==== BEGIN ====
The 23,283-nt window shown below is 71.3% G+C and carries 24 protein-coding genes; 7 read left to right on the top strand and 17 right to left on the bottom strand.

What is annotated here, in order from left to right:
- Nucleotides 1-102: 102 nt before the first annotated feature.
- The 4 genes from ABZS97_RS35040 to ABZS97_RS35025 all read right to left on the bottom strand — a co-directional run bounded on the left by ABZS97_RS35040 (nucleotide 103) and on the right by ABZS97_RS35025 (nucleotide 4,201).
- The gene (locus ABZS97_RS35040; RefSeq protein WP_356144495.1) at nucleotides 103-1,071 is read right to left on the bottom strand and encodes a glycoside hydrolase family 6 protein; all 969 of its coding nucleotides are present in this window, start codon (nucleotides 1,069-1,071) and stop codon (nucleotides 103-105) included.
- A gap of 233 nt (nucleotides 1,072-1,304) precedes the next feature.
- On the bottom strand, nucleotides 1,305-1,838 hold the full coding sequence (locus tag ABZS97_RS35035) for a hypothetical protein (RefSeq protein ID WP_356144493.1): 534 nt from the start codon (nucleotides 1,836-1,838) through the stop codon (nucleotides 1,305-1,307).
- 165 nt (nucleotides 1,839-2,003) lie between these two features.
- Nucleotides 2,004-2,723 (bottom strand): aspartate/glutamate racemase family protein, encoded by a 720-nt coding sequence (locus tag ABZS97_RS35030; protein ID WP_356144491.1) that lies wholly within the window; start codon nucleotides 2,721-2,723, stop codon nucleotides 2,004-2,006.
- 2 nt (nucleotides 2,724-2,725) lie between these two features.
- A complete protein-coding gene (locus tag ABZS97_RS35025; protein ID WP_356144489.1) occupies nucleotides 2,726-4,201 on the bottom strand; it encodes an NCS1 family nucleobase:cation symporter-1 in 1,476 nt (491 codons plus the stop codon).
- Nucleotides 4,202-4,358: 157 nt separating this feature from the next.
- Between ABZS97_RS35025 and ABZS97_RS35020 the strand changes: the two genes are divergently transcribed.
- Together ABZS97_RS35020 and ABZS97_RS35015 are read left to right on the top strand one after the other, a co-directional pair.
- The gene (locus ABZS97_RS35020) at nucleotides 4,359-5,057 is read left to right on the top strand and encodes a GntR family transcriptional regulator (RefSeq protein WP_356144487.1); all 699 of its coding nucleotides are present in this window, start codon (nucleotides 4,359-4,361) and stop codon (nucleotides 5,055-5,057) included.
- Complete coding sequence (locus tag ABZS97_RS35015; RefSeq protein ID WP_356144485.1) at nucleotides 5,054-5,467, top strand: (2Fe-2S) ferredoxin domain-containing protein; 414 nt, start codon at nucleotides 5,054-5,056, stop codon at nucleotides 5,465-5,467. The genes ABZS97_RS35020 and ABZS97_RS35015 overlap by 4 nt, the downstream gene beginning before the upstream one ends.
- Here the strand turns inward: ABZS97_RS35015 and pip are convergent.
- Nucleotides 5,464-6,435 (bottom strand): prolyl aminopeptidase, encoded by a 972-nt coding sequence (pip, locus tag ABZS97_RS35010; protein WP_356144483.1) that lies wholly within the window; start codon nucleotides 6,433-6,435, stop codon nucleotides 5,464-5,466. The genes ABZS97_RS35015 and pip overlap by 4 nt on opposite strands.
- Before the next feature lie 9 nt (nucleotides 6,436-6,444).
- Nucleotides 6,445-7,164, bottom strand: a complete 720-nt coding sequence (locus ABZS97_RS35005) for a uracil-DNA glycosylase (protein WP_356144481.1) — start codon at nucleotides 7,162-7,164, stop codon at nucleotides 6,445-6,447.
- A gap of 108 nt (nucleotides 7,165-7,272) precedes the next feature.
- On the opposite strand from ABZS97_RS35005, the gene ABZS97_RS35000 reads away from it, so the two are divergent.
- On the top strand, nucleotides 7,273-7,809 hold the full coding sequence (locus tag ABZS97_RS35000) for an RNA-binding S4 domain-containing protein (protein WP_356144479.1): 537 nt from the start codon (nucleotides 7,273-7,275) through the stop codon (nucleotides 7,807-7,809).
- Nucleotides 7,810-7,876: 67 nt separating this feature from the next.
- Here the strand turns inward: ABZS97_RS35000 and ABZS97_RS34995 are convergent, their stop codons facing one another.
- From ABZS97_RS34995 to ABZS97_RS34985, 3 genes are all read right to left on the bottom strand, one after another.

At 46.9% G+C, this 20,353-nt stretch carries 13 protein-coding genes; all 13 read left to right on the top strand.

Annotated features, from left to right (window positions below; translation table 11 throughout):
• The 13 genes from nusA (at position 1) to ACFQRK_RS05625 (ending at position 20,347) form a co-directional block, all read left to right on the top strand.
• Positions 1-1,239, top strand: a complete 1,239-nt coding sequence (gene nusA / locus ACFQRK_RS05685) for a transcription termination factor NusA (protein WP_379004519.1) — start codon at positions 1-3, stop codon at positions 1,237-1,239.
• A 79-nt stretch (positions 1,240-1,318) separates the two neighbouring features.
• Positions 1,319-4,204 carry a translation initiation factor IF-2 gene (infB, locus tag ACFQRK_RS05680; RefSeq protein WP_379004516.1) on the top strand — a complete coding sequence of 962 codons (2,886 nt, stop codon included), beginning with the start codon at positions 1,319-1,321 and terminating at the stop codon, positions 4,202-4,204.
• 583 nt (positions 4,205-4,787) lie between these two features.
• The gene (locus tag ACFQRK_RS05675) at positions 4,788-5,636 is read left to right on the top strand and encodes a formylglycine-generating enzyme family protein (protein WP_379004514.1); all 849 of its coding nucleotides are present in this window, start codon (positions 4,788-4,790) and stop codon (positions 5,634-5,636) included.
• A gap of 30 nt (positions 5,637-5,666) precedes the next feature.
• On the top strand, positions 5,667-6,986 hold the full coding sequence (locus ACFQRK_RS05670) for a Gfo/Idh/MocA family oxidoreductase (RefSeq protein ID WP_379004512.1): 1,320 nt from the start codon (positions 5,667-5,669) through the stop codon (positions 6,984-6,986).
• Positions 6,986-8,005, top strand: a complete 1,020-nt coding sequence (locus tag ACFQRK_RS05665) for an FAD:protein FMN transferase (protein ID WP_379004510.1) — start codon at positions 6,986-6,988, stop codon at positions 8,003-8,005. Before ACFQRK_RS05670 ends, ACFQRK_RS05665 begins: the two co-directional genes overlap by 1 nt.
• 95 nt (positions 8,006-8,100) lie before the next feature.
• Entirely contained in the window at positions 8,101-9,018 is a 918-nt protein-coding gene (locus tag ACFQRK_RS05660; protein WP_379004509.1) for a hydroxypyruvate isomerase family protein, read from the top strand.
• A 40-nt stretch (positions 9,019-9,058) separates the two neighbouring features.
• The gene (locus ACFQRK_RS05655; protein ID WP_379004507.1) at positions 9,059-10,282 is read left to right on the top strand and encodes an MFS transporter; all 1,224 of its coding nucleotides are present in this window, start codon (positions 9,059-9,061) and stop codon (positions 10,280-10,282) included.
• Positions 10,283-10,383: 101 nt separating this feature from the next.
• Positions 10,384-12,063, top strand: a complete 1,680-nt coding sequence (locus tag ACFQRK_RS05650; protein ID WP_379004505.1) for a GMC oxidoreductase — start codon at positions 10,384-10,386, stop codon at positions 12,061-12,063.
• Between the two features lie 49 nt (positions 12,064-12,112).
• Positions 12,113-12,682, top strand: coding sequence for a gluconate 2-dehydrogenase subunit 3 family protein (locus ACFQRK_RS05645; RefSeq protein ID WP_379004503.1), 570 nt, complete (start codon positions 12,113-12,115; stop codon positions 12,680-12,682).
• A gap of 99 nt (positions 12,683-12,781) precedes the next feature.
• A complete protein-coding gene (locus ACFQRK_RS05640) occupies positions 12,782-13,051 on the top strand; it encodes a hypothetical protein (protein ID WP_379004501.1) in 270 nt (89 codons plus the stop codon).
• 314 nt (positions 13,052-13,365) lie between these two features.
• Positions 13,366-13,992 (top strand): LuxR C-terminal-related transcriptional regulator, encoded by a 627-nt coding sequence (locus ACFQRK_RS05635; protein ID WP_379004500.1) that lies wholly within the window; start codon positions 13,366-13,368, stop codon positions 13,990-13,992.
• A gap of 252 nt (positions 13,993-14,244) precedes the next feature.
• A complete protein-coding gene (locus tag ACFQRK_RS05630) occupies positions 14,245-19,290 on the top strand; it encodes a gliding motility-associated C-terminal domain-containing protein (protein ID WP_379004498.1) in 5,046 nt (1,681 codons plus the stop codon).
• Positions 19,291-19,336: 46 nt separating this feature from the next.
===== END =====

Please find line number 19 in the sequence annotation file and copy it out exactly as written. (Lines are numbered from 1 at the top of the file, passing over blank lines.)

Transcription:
- Before the next feature lie 9 nt (nucleotides 6,436-6,444).